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Li-ion batteries 101

Li-ion batteries 101

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Li-ion batteries 101

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  1. Li-ion batteries 101

  2. Transportation sector : Understanding the scale • Role of transportation and electricity in CO2 emissions1,2 • 14% of total CO2 emissions (6 GtonCO2/year) • Transportation : • Electricity and heat : • 25% of total CO2 emissions (11 GtonCO2/year) • Number of vehicles will triple by 2050 • 1Kromer & Heywood, MIT, 2007 • 1 2IEA, World Energy Outlook 2012

  3. The challenge for energy storage : High energy density and high power density at low cost • Cars run 1-4 miles per kWh (35 Mpg => 0.25kWh/mile) • 200 mile driving range requires 50-200kWh • Car operation requires power of 100-200hp (75-150kW) • Volumetric energy density for different storage technologies • Current Li-ion batteries have ~15% the volumetric energy density of gasoline • At predicted ~500$/kWh, Li-ion batteries for 200 mile range at 0.25kWh/mile costs about 25 000$ ! 3Cell level, 80% charge to wheel efficiency (data from Samsung 403450 LiCoO2 cell and LG chem) 1 9.7 kWh/l for C8H18 , 20% engine to wheel 22.5 kWh/l for CH4 at 250 bars, 40% engine to wheel

  4. Requirements for rechargeable batteries • Energy Density (kWh/l) • Energy per unit volume, must be high for long driving range • Energy/volume = Energy/charge x #Charge/mass x #mass/volume • Mass density (kg/L) • Voltage (V) • Power Density (kW/l) • Charge capacity (Ah/kg) • Energy per unit time and volume, must be high for fastacceleration and fast charge • Largely determined by the diffusivity of Li in the cathode and anode • Safety • Temperature the battery can sustain without catching fire • Cycle life • Number of times the battery can be charged/discharged without energy loss

  5. Li is shuffled from a high energy state to a low energy state (discharge) and vice-versa for charge Li-ion batteries : How they work • Low voltage means high energy, high voltage means low energy • Anode (Low voltage) • Li is in a high energy state • Cathode (High voltage) • Li is in a low energy state • Electrolyte • Blocks e- passage, let Li+ pass • (Low energy) • (High energy) • (Low voltage) • (High voltage) • Discharge : Li goes from the anode (high E) to the cathode (low E) • Work is extracted (run your car) • Charge : Li goes from the cathode (low E) to the anode(high E) • Work must be provided (plug the battery into the wall)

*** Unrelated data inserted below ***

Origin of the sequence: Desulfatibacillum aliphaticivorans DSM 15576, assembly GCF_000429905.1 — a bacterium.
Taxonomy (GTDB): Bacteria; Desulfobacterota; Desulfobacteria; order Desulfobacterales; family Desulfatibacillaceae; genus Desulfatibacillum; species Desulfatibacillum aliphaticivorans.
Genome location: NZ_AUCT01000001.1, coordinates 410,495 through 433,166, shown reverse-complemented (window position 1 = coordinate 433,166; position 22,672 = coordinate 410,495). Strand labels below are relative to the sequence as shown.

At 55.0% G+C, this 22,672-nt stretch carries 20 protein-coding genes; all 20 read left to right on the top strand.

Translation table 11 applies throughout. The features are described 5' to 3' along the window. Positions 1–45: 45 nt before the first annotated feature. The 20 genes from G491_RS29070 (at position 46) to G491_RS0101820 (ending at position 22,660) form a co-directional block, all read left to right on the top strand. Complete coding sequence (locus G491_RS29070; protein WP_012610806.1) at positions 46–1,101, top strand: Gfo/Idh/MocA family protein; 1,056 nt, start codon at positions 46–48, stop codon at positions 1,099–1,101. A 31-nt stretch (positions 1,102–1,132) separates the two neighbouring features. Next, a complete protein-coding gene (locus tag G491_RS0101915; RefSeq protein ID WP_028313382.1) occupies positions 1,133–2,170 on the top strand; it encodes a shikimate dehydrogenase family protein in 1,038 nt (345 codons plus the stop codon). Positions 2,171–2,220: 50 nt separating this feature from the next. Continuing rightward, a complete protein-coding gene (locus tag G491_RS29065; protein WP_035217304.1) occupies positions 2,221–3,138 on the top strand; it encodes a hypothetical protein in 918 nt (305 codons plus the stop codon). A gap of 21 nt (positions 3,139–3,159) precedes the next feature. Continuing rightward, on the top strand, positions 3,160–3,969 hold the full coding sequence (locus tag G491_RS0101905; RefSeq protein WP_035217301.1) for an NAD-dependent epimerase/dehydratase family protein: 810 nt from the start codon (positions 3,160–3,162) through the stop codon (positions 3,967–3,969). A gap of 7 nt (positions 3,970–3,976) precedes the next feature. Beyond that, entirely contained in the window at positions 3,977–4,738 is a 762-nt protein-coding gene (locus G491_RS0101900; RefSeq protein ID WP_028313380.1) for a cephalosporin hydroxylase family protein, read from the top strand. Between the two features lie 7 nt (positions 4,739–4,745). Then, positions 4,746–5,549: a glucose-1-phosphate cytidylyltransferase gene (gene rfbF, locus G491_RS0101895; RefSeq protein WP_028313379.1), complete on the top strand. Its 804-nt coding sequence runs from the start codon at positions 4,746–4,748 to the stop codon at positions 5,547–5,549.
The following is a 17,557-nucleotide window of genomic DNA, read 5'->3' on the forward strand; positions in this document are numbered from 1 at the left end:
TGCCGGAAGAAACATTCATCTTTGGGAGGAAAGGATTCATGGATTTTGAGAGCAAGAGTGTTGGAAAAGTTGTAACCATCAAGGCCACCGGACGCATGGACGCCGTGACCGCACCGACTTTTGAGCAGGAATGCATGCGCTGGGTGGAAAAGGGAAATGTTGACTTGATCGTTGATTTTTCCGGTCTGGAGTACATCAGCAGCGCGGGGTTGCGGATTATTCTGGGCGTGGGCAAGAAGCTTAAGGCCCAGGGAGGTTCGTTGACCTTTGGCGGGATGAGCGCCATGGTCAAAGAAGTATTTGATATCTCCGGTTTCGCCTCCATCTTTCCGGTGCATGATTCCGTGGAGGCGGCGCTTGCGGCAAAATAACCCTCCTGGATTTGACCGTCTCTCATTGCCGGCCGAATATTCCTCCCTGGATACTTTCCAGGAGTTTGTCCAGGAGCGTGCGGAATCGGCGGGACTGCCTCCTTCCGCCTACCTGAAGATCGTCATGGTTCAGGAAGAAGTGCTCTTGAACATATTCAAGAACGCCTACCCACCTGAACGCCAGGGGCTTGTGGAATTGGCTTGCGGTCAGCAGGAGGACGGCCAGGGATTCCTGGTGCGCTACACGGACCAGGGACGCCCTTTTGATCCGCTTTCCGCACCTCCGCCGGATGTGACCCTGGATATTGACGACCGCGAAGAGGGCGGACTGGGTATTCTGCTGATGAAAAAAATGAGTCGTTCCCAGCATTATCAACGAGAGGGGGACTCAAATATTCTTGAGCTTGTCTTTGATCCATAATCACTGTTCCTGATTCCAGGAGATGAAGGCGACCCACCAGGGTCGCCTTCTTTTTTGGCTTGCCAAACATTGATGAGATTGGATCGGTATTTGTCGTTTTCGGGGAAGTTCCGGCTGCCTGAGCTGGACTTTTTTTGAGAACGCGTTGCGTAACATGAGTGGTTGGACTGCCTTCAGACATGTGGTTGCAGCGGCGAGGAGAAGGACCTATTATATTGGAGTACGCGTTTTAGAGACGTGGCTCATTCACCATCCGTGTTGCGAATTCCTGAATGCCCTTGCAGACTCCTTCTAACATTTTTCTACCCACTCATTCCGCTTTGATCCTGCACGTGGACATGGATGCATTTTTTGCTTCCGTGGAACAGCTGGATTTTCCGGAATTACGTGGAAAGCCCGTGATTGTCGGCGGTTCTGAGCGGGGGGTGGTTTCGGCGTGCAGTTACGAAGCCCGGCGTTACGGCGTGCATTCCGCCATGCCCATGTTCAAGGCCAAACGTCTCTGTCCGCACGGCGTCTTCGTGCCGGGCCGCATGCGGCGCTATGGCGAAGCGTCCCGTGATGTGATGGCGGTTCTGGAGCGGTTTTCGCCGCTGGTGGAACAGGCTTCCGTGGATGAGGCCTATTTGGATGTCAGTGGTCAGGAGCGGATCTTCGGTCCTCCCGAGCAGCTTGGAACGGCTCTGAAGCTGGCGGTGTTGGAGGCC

6. Li is shuffled from a high energy state to a low energy state during discharge, vice-versa for charge Li-ion batteries : How they work • Charge1 • Discharge1 • Anode and cathode : Host materials that can intercalate Li in interstitial sites • Very little changes to the crystal structure as Li is inserted or removed => Reversibility • Reversibility => Rechargeability 1Pictures inspired by “Park, Goodenough. JACS, 2013, 135” & http://www.clker.com/clipart-14374.html

  7. Li-ion batteries components : The electrolyte1 • Lithium salts (LiPF6) dissolved in organic solvents (EC:DMC) • Electrolyte bandgap blocks electron passage1 • EC:DMC solvent • LiPF6 salt dissolved in organic liquid EC:DMC (ethylene carbone – dimethyl carbonate) • Electronic energy gap forbids electron passage (only Li+ can pass through) • Anode and cathode voltages must be within the electrolyte stability window (2-4.5V vs Li/Li+). • Upper limit on voltage => Upper limit on energy density • Flammable at high temperature 1Goodenough, J.B & Park, K.S. “The Li-ion battery : A Perspective”, JACS, 135, 2013, 1167-1176.

  8. Safety : Fires caused by Electrolyte and Cathode • Many cases of batteries catching fire (laptops, cars, airplanes) • Malfunction (ex:short-circuit) => Temperature Rise => Oyxgen evolution at the cathode => Combustion of the electrolyte • Cathode (ex:LiCoO2) contains oxygen. Above a certain temperature, the cathode material starts decomposing and O2 is emitted. • The electrolyte is an organic solvent, i.e. a fuel. • Live demonstration (http://www.youtube.com/watch?v=pizFsY0yjss)

  9. Li-ion cathode (Low Li Energy, High Voltage) • 3 cathode materials have been commercialized : LiCoO2, LiMn2O4, LiFePO4 • Each have their advantages and drawbacks : No silver bullet • LiCoO2 • Most widely used cathode materials (cell phones, laptops, Tesla) • High energy density (170mAh/g , 3.9V vs Limetal) • Charge time [high power equipment] ~ 1 hour (C-rate~1C)1 • Unsafe (O2evolution temperature <200oC) • LiMn2O4 • Used in Chevrolet Volt and Nissan Leaf • Lower energy density than LiCoO2(110mAh/g , 4V vs Limetal) • Charge time [high power equipment] is ~3 min (C-rate~20C)1 • Safer than LiCoO2 (O2 evolution temperature ~ 300oC) • Lifetime concerns (Mn dissolution, engineering required for higher lifetime) • 1In practice, this rate can only be achieved at very high currents, i.e. in a high power charging station

  10. Li-ion cathode (Low Li Energy, High Voltage) • 3 cathode materials have been commercialized : LiCoO2, LiMn2O4, LiFePO4 • Each have their advantages and drawbacks : No silver bullet • LiFePO4 • Only used in niche applications (Power Tools, Electrical Buses, Motorcycles) • Lower energy density than LiCoO2 and LiMn2O4(170mAh/g , 3.4V vs Li metal), due to low voltage and nano-processing • Very high power density : Charge [high power limit] is 1 minute1 (C-rate=50C) • Very safe (O2 evolution temperature ~ 500oC) • Most expensive cathode due to nano-processing • 1Can only be achieved at very high currents